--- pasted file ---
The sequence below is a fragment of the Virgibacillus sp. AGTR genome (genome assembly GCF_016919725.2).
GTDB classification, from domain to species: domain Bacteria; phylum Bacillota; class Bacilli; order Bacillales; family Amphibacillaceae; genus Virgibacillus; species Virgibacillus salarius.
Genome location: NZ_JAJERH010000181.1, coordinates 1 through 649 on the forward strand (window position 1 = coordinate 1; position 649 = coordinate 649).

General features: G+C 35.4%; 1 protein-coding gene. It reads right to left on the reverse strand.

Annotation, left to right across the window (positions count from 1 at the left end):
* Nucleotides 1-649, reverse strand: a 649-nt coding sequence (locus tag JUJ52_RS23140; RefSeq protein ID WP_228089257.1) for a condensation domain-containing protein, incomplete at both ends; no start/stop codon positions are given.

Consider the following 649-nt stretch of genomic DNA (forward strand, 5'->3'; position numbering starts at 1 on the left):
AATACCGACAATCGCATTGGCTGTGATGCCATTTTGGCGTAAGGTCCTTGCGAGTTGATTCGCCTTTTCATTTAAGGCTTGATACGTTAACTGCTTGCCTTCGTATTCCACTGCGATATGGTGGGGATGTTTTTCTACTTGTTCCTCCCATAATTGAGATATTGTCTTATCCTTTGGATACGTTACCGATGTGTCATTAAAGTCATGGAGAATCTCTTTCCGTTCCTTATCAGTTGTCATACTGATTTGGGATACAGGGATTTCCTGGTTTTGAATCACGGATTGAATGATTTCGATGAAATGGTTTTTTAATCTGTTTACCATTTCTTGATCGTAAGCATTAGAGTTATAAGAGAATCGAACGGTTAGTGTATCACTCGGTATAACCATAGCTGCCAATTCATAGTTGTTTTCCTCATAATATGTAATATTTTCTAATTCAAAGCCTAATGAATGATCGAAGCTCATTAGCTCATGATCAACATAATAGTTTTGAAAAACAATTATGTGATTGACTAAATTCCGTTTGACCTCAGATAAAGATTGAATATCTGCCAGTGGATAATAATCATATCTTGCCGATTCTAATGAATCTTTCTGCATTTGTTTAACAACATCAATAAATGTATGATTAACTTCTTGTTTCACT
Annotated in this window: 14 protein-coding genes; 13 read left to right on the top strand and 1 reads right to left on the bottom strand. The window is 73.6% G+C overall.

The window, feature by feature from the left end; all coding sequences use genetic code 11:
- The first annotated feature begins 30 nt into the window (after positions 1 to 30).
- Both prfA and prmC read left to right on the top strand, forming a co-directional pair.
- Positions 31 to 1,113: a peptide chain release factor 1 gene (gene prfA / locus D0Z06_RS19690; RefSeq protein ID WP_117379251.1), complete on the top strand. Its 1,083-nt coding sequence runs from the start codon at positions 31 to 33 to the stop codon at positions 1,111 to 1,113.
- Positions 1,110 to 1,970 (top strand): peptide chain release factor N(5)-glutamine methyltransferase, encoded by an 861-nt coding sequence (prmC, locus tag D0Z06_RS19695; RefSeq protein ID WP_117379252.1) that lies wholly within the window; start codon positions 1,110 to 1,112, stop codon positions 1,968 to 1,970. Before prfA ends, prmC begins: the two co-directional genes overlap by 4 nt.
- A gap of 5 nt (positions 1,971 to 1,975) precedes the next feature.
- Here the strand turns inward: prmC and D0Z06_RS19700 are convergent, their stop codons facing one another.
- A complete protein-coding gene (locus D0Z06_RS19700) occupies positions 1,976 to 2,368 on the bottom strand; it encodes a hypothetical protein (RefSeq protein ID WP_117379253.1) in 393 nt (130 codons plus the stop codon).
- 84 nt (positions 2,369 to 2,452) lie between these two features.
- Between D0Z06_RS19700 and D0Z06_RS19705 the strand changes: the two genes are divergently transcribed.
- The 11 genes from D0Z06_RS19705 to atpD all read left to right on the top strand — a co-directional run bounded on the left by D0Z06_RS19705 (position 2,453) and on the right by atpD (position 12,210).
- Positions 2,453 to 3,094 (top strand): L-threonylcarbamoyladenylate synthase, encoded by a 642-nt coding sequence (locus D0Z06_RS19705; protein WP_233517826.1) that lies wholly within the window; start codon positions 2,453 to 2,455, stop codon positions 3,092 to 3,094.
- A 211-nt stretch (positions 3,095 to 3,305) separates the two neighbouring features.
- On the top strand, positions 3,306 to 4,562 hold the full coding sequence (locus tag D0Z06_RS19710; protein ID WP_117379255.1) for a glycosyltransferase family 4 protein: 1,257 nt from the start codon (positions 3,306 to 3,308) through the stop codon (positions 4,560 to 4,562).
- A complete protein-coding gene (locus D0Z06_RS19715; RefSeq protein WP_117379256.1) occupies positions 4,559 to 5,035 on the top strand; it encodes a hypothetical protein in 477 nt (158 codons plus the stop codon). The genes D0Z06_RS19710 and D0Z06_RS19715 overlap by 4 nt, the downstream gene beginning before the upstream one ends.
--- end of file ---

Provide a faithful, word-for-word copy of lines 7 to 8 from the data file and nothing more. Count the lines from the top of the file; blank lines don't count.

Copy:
Consider the following 649-nt stretch of genomic DNA (forward strand, 5'->3'; position numbering starts at 1 on the left):
AATACCGACAATCGCATTGGCTGTGATGCCATTTTGGCGTAAGGTCCTTGCGAGTTGATTCGCCTTTTCATTTAAGGCTTGATACGTTAACTGCTTGCCTTCGTATTCCACTGCGATATGGTGGGGATGTTTTTCTACTTGTTCCTCCCATAATTGAGATATTGTCTTATCCTTTGGATACGTTACCGATGTGTCATTAAAGTCATGGAGAATCTCTTTCCGTTCCTTATCAGTTGTCATACTGATTTGGGATACAGGGATTTCCTGGTTTTGAATCACGGATTGAATGATTTCGATGAAATGGTTTTTTAATCTGTTTACCATTTCTTGATCGTAAGCATTAGAGTTATAAGAGAATCGAACGGTTAGTGTATCACTCGGTATAACCATAGCTGCCAATTCATAGTTGTTTTCCTCATAATATGTAATATTTTCTAATTCAAAGCCTAATGAATGATCGAAGCTCATTAGCTCATGATCAACATAATAGTTTTGAAAAACAATTATGTGATTGACTAAATTCCGTTTGACCTCAGATAAAGATTGAATATCTGCCAGTGGATAATAATCATATCTTGCCGATTCTAATGAATCTTTCTGCATTTGTTTAACAACATCAATAAATGTATGATTAACTTCTTGTTTCACT